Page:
For many of us, marathon training is in full-swing right now, with both weekly mileage and the distance of your long runs steadily increasing. Unfortunately though, some runners will suffer from one of the many common running injuries that plague marathon runners, both new and experienced.
Although it might not feel like it right now, training for a marathon should be an enjoyable and positive experience! With a good marathon training plan, there should be clear progression week-by-week (recovery weeks excluded), giving you a satisfying end result as you cross the finish line, either setting a new personal best time, or simply with the accomplishment of completing a new challenge.
There are a number of common pitfalls that marathon runners encounter, impairing their ability to perform to their potential come the big day. Below I’ve listed a number of the key pieces of advice I give runners who are looking to embark on a new marathon training block, be it their first or fiftieth race over the 26.2 mile distance.
1: Get Fit for Marathon Training
Some of the biggest improvements I’ve seen my runners make in their marathon times have come not from dramatically increasing weekly mileage, or doing more specific speed work (although these are important factors), but from becoming stronger and more resilient as runners.
The simple fact is that when many runners approach marathon training, the mind might be willing, but the body is often less than able.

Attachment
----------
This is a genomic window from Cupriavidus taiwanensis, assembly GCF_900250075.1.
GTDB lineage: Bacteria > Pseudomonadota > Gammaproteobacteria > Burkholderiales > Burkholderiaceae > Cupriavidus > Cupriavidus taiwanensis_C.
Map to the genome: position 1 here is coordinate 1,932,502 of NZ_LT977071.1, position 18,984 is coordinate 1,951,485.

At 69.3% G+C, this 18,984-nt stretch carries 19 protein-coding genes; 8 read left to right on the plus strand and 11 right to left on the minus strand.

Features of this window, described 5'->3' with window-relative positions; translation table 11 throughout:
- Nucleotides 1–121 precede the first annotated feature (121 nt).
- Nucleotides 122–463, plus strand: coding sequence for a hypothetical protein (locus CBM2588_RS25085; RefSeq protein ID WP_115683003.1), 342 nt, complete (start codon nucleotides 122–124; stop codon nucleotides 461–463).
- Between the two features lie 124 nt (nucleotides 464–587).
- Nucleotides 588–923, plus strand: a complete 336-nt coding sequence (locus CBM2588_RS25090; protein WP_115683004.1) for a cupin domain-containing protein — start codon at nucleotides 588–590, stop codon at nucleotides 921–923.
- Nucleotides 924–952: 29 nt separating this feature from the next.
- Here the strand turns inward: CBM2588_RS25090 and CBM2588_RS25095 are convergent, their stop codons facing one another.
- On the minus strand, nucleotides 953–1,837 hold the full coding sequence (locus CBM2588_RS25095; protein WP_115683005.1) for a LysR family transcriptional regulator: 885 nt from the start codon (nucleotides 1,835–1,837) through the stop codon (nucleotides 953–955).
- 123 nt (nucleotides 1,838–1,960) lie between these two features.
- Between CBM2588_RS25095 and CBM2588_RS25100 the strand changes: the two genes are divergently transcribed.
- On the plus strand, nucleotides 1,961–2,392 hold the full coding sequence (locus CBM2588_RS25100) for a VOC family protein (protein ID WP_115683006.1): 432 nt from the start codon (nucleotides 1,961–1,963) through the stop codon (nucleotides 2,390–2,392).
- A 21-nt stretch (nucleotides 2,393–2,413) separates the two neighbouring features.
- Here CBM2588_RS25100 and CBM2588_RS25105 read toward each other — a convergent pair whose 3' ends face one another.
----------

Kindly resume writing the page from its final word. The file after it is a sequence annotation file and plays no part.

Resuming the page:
Often, I’ll opt not to give a runner an 18 or 20 week marathon programme, instead I give them a 16 week marathon programme preceded by 4 to 6 weeks of preparation work.
This preparation phase focuses heavily on run-specific strength workouts in the gym and on the track, with medicine balls, resistance bands and kettle bells. The running sessions in these weeks are minimal in terms of volume – just enough to maintain fitness, and very much technique focused.
I strongly believe that runners of all levels benefit hugely from the strength and resistance to injury that this preparation phase develops. This strength enables them to take maximum benefit from the heavy weeks of running that lie ahead, with reduced risk of sustaining an injury.
Following on from the point above – it’s important that once you get into your marathon training block, and your mileage starts increasing in earnest, you maintain at least a maintenance level of strength and core conditioning. The motion of running is obviously very repetitive and cyclical in nature. Even a small biomechanical flaw can create imbalances in the body of a runner once mileage is increased significantly.
A great way to break the cycle of imbalances built up by running is to maintain a combined weekly core, strength and flexibility workout in your schedule. If you make this a high intensity circuit session in it’s own right, you can easily left dropping a short midweek run for this important type of workout.
Usually I’d rather see a runner complete five runs and one of these high-tempo cross-training sessions in a week, rather than six runs and no conditioning work!
You’ve probably heard this before, but junk miles really do hold little value!
What do I mean by running junk miles? Look at it this way: Every run session you complete should have a distinct purpose. Be it a long aerobic run, a tempo session, an interval session etc… you should know why you’re setting out on each run workout. If however, you’re just clocking the miles up with no specific structure, chances are that you’re not training as smartly as you should.